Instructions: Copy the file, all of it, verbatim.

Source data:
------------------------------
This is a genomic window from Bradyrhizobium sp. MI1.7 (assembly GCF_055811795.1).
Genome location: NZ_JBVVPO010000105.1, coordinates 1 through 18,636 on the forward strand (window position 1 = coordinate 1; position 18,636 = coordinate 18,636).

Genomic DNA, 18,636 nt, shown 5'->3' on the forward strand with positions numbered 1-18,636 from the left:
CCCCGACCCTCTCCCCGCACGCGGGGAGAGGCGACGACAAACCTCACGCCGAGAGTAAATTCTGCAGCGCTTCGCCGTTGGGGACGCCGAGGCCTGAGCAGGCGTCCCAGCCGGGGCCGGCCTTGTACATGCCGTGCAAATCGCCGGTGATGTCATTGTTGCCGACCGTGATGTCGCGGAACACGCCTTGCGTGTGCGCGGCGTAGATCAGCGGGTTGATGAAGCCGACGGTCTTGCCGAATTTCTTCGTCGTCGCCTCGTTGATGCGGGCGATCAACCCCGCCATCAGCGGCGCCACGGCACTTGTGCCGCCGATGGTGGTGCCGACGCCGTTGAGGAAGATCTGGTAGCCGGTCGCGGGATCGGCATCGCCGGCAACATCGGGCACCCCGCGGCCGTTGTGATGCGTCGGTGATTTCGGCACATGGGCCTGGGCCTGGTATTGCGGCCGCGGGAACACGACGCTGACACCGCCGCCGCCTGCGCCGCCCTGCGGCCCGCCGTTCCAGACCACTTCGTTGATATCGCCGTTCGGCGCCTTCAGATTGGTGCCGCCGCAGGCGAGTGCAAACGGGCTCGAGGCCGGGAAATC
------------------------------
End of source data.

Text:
This is a genomic window from Bradyrhizobium sp. MI1.7 (assembly GCF_055811795.1).
Genome location: NZ_JBVVPO010000105.1, coordinates 1 through 18,636 on the forward strand (window position 1 = coordinate 1; position 18,636 = coordinate 18,636).

Genomic DNA, 18,636 nt, shown 5'->3' on the forward strand with positions numbered 1-18,636 from the left:
CCCCGACCCTCTCCCCGCACGCGGGGAGAGGCGACGACAAACCTCACGCCGAGAGTAAATTCTGCAGCGCTTCGCCGTTGGGGACGCCGAGGCCTGAGCAGGCGTCCCAGCCGGGGCCGGCCTTGTACATGCCGTGCAAATCGCCGGTGATGTCATTGTTGCCGACCGTGATGTCGCGGAACACGCCTTGCGTGTGCGCGGCGTAGATCAGCGGGTTGATGAAGCCGACGGTCTTGCCGAATTTCTTCGTCGTCGCCTCGTTGATGCGGGCGATCAACCCCGCCATCAGCGGCGCCACGGCACTTGTGCCGCCGATGGTGGTGCCGACGCCGTTGAGGAAGATCTGGTAGCCGGTCGCGGGATCGGCATCGCCGGCAACATCGGGCACCCCGCGGCCGTTGTGATGCGTCGGTGATTTCGGCACATGGGCCTGGGCCTGGTATTGCGGCCGCGGGAACACGACGCTGACACCGCCGCCGCCTGCGCCGCCCTGCGGCCCGCCGTTCCAGACCACTTCGTTGATATCGCCGTTCGGCGCCTTCAGATTGGTGCCGCCGCAGGCGAGTGCAAACGGGCTCGAGGCCGGGAAATC